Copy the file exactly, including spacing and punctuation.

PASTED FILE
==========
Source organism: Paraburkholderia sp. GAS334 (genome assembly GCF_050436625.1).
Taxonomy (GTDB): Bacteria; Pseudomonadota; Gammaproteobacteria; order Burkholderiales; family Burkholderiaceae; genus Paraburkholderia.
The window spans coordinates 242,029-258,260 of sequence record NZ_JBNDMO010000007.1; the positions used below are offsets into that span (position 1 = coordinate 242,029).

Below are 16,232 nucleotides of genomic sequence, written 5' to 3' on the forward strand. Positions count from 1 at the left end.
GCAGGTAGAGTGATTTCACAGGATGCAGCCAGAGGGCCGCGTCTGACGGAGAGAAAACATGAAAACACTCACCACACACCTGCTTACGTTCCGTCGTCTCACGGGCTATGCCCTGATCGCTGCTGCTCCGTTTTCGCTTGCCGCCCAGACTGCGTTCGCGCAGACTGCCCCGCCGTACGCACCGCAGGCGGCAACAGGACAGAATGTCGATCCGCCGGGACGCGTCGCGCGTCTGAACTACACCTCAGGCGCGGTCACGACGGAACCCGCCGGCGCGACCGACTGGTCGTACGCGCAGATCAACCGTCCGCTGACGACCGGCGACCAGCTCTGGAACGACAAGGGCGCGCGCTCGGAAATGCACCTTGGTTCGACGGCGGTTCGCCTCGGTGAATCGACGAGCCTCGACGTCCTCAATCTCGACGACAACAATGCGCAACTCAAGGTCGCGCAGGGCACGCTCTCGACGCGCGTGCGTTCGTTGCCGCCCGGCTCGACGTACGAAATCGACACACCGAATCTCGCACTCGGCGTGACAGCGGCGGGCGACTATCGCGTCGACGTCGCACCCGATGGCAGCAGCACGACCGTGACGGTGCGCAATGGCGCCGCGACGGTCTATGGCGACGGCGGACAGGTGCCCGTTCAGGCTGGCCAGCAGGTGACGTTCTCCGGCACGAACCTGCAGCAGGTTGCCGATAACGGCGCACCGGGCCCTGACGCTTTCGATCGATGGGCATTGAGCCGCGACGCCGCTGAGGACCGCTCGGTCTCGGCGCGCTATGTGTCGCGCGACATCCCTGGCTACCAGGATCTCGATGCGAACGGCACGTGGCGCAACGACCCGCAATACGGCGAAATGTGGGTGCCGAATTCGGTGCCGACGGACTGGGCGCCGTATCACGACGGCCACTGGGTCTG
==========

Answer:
Source organism: Paraburkholderia sp. GAS334 (genome assembly GCF_050436625.1).
Taxonomy (GTDB): Bacteria; Pseudomonadota; Gammaproteobacteria; order Burkholderiales; family Burkholderiaceae; genus Paraburkholderia.
The window spans coordinates 242,029-258,260 of sequence record NZ_JBNDMO010000007.1; the positions used below are offsets into that span (position 1 = coordinate 242,029).

Below are 16,232 nucleotides of genomic sequence, written 5' to 3' on the forward strand. Positions count from 1 at the left end.
GCAGGTAGAGTGATTTCACAGGATGCAGCCAGAGGGCCGCGTCTGACGGAGAGAAAACATGAAAACACTCACCACACACCTGCTTACGTTCCGTCGTCTCACGGGCTATGCCCTGATCGCTGCTGCTCCGTTTTCGCTTGCCGCCCAGACTGCGTTCGCGCAGACTGCCCCGCCGTACGCACCGCAGGCGGCAACAGGACAGAATGTCGATCCGCCGGGACGCGTCGCGCGTCTGAACTACACCTCAGGCGCGGTCACGACGGAACCCGCCGGCGCGACCGACTGGTCGTACGCGCAGATCAACCGTCCGCTGACGACCGGCGACCAGCTCTGGAACGACAAGGGCGCGCGCTCGGAAATGCACCTTGGTTCGACGGCGGTTCGCCTCGGTGAATCGACGAGCCTCGACGTCCTCAATCTCGACGACAACAATGCGCAACTCAAGGTCGCGCAGGGCACGCTCTCGACGCGCGTGCGTTCGTTGCCGCCCGGCTCGACGTACGAAATCGACACACCGAATCTCGCACTCGGCGTGACAGCGGCGGGCGACTATCGCGTCGACGTCGCACCCGATGGCAGCAGCACGACCGTGACGGTGCGCAATGGCGCCGCGACGGTCTATGGCGACGGCGGACAGGTGCCCGTTCAGGCTGGCCAGCAGGTGACGTTCTCCGGCACGAACCTGCAGCAGGTTGCCGATAACGGCGCACCGGGCCCTGACGCTTTCGATCGATGGGCATTGAGCCGCGACGCCGCTGAGGACCGCTCGGTCTCGGCGCGCTATGTGTCGCGCGACATCCCTGGCTACCAGGATCTCGATGCGAACGGCACGTGGCGCAACGACCCGCAATACGGCGAAATGTGGGTGCCGAATTCGGTGCCGACGGACTGGGCGCCGTATCACGACGGCCACTGGGTCTG